Symud i'r prif gynnwys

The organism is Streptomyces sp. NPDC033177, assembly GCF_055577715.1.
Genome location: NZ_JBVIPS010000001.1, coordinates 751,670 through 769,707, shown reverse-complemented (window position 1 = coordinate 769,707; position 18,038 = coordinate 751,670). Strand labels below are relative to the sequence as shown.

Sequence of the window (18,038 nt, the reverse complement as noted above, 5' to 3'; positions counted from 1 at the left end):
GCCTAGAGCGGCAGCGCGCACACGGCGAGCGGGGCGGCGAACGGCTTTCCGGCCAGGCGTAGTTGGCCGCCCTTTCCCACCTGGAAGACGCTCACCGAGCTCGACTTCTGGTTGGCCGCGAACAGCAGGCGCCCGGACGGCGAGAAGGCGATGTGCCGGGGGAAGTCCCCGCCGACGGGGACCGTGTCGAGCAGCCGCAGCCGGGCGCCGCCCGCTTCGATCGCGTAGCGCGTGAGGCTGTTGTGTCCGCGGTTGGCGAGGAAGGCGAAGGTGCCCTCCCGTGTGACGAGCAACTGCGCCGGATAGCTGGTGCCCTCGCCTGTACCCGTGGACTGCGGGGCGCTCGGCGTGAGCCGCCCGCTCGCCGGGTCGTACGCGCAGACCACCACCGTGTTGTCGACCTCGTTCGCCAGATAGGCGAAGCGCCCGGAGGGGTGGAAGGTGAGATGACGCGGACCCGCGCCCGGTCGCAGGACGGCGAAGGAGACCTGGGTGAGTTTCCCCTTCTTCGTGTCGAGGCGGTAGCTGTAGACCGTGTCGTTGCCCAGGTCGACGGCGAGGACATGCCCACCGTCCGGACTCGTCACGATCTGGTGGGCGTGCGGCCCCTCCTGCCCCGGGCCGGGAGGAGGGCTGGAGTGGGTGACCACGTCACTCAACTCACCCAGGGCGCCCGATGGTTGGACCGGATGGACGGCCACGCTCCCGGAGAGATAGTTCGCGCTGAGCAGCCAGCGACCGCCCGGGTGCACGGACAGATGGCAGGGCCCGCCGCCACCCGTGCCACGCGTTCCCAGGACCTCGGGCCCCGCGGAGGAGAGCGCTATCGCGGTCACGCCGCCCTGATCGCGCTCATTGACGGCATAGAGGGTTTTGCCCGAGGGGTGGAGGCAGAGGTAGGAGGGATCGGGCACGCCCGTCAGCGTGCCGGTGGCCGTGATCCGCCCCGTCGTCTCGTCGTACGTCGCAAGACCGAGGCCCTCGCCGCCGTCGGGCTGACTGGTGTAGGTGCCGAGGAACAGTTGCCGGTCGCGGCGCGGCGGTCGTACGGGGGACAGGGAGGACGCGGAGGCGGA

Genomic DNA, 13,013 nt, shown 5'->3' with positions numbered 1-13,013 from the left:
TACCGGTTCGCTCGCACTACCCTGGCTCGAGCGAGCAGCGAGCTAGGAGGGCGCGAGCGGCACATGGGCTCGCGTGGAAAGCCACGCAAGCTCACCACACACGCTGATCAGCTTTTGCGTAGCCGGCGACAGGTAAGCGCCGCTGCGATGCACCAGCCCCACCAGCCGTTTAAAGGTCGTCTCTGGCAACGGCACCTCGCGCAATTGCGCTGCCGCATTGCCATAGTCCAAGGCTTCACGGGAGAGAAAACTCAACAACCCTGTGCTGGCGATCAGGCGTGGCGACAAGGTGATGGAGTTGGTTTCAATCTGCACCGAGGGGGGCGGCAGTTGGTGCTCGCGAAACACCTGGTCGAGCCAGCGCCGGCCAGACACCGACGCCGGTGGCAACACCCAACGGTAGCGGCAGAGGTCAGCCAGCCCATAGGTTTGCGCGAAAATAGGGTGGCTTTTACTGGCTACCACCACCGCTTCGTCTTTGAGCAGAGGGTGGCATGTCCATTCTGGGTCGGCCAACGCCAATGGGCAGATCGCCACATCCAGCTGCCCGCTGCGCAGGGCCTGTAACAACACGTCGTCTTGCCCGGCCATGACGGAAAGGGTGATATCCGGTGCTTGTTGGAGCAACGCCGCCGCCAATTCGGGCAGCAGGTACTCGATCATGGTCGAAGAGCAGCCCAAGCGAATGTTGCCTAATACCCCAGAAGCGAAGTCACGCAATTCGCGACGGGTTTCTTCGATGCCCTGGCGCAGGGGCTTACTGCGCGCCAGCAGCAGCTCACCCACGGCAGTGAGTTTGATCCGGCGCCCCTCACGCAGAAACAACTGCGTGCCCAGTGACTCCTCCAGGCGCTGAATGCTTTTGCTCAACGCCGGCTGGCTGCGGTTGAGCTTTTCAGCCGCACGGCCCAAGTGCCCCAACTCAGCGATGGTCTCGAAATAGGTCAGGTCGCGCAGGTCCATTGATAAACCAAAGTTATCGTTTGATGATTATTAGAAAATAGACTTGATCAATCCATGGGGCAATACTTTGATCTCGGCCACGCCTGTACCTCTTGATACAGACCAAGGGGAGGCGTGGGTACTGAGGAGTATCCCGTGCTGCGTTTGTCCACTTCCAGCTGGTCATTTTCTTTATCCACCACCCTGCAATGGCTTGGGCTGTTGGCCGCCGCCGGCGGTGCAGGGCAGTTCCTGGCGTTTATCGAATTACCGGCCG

442 Old Price's Remains. what he had the audacity to consider an impertinent inter¬ ruption. Who should come gliding behind him (whether actually on his shell or some very near-standing object I do not now remember,) but Miranda, stretching her super¬ fine opaline neck sidewise, so as to peer into his " ugly mug." The Hermit, not choosing to be stared at even by such a face, first bestowed upon it such an unloving ogle as none but Pag could give fair Lady, with that swivel eye of his; and then, having made up his mind to stand no more of that kind of thing (just thek'md of thing our friend Punch would say one can " stand a good deal of,") he, without ceremony, punched her pretty face with his elbow. The poor little face averted, the neck shortened off, and tentacles retracted, presented a tout ensemble of injured feeling and uncomplaining forbearance that might have melted a heart of stone ! As if she thought it must have been an accident, she resumed her direct posture, stretched out her neck again, extended her staring horns, and re¬ peated her attempt to pass round, as if nothing had hap¬ pened. Barely squinting to see who was there, he punched again,—not angrily, but as one who "did not choose to be put upon f and again she shrank and turned away, as an affronted snail alone could have done. Once more for¬ giving the rudeness (or, charitably judging it to be an oversight,) she made up her mind, and body, to advance firmly but meekly in the disputed course ; and, as she, in spite of rebuffs, actually gained some ground each time, his veto had to be expressed by a " back-hander " instead of a nudge; and latterly with his finger and thumb slightly parted, as who should say, " We can pinch, if you go too far with this intrusion." How far it did proceed, or how it ended, I can not recollect: most likely I had to leave them to settle it, being due elsewhere. But my intimate